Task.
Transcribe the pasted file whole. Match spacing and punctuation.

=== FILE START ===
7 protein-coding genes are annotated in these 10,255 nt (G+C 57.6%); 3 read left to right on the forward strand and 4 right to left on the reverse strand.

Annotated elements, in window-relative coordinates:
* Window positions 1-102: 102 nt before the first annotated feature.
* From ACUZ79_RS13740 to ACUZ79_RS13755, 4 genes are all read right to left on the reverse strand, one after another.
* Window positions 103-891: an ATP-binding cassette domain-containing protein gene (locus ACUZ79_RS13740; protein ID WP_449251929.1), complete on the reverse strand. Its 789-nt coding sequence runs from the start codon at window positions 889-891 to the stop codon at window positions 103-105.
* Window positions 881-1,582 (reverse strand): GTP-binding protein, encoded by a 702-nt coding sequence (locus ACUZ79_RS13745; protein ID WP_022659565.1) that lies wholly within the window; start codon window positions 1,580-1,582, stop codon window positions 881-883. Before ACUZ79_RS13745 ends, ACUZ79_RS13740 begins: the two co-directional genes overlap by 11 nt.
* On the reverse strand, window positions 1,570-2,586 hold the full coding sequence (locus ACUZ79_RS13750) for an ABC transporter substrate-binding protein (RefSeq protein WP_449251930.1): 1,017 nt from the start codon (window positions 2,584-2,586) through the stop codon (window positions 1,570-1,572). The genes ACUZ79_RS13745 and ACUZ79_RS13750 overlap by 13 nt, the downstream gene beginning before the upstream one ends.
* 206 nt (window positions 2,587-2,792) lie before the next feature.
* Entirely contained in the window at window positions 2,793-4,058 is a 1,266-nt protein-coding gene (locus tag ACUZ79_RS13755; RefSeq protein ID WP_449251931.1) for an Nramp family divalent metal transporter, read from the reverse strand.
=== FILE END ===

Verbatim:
7 protein-coding genes are annotated in these 10,255 nt (G+C 57.6%); 3 read left to right on the forward strand and 4 right to left on the reverse strand.

Annotated elements, in window-relative coordinates:
* Window positions 1-102: 102 nt before the first annotated feature.
* From ACUZ79_RS13740 to ACUZ79_RS13755, 4 genes are all read right to left on the reverse strand, one after another.
* Window positions 103-891: an ATP-binding cassette domain-containing protein gene (locus ACUZ79_RS13740; protein ID WP_449251929.1), complete on the reverse strand. Its 789-nt coding sequence runs from the start codon at window positions 889-891 to the stop codon at window positions 103-105.
* Window positions 881-1,582 (reverse strand): GTP-binding protein, encoded by a 702-nt coding sequence (locus ACUZ79_RS13745; protein ID WP_022659565.1) that lies wholly within the window; start codon window positions 1,580-1,582, stop codon window positions 881-883. Before ACUZ79_RS13745 ends, ACUZ79_RS13740 begins: the two co-directional genes overlap by 11 nt.
* On the reverse strand, window positions 1,570-2,586 hold the full coding sequence (locus ACUZ79_RS13750) for an ABC transporter substrate-binding protein (RefSeq protein WP_449251930.1): 1,017 nt from the start codon (window positions 2,584-2,586) through the stop codon (window positions 1,570-1,572). The genes ACUZ79_RS13745 and ACUZ79_RS13750 overlap by 13 nt, the downstream gene beginning before the upstream one ends.
* 206 nt (window positions 2,587-2,792) lie before the next feature.
* Entirely contained in the window at window positions 2,793-4,058 is a 1,266-nt protein-coding gene (locus tag ACUZ79_RS13755; RefSeq protein ID WP_449251931.1) for an Nramp family divalent metal transporter, read from the reverse strand.